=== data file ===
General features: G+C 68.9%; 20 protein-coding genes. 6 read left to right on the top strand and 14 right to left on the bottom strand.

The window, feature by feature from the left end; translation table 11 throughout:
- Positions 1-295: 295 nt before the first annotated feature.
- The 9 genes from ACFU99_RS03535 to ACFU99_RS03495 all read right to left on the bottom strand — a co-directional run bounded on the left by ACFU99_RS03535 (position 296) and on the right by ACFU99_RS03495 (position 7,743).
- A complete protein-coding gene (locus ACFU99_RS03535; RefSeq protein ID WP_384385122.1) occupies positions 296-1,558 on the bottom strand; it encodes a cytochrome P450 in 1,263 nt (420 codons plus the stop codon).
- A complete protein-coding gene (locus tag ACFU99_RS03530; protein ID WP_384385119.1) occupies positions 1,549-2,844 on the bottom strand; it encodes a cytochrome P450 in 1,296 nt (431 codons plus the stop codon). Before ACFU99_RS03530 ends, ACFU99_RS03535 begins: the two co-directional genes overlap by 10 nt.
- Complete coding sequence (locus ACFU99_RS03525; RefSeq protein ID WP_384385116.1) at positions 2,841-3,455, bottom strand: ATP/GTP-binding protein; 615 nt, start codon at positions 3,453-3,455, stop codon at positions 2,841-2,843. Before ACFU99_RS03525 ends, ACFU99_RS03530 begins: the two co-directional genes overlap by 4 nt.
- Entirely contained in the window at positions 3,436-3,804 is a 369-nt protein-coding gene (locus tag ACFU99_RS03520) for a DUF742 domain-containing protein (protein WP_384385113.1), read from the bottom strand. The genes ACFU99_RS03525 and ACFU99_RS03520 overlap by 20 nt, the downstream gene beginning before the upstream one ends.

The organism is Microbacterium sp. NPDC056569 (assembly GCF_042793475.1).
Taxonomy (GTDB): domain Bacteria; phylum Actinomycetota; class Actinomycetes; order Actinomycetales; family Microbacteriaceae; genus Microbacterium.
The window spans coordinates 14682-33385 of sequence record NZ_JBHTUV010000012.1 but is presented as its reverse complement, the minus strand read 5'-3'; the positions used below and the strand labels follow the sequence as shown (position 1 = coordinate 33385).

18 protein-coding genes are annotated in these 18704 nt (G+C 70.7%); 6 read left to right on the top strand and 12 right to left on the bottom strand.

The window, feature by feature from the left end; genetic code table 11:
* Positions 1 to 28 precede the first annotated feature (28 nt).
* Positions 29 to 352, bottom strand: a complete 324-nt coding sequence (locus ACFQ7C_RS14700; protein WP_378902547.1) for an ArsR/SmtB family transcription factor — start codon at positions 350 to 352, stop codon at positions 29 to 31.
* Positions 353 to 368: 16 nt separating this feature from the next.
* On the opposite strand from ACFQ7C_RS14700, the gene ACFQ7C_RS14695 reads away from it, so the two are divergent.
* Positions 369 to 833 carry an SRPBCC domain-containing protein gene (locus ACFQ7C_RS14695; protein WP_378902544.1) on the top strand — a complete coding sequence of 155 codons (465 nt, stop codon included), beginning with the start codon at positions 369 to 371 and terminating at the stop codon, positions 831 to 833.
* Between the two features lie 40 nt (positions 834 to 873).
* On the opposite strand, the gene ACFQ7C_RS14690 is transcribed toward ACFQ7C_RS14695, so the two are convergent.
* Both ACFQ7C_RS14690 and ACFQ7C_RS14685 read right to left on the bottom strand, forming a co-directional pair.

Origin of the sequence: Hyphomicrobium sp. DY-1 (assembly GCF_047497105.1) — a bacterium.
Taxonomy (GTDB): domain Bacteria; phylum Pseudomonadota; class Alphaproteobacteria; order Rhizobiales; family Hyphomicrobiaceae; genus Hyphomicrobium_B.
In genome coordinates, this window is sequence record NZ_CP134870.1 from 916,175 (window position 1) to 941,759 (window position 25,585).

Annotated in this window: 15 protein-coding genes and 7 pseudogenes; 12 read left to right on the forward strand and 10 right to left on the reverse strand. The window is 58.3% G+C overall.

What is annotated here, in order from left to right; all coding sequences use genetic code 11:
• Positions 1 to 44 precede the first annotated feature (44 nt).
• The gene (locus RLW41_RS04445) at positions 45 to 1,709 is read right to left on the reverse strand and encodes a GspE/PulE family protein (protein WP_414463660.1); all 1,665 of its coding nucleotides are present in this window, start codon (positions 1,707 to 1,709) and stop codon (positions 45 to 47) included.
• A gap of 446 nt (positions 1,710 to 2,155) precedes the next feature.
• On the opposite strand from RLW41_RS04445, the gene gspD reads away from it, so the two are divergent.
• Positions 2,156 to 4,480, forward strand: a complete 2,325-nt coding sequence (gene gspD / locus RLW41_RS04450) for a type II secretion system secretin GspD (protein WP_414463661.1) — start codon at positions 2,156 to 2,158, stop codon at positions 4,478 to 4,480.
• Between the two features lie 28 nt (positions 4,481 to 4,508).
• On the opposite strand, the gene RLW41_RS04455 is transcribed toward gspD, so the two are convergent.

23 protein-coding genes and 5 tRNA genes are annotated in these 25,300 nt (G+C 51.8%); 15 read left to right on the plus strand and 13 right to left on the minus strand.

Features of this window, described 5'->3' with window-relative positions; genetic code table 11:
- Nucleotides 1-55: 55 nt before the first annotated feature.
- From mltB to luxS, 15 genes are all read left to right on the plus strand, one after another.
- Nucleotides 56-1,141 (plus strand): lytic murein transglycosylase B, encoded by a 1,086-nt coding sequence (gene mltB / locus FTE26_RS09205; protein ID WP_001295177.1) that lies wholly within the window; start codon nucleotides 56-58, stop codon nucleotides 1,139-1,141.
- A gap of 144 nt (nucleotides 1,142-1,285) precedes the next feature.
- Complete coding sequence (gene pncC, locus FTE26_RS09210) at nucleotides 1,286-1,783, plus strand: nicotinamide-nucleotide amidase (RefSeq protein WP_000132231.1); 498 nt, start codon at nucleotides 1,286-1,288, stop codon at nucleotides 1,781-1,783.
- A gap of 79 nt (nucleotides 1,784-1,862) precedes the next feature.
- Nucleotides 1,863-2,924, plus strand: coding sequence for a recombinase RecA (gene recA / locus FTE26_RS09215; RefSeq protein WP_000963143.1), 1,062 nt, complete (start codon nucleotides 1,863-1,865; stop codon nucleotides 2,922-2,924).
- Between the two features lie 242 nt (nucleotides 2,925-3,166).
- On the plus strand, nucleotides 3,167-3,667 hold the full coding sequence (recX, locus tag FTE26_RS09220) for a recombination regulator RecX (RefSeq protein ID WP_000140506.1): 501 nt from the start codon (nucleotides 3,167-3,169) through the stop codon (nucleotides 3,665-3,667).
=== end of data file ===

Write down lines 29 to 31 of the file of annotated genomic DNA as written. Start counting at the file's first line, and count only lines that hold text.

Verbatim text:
• A gap of 446 nt (positions 1,710 to 2,155) precedes the next feature.
• On the opposite strand from RLW41_RS04445, the gene gspD reads away from it, so the two are divergent.
• Positions 2,156 to 4,480, forward strand: a complete 2,325-nt coding sequence (gene gspD / locus RLW41_RS04450) for a type II secretion system secretin GspD (protein WP_414463661.1) — start codon at positions 2,156 to 2,158, stop codon at positions 4,478 to 4,480.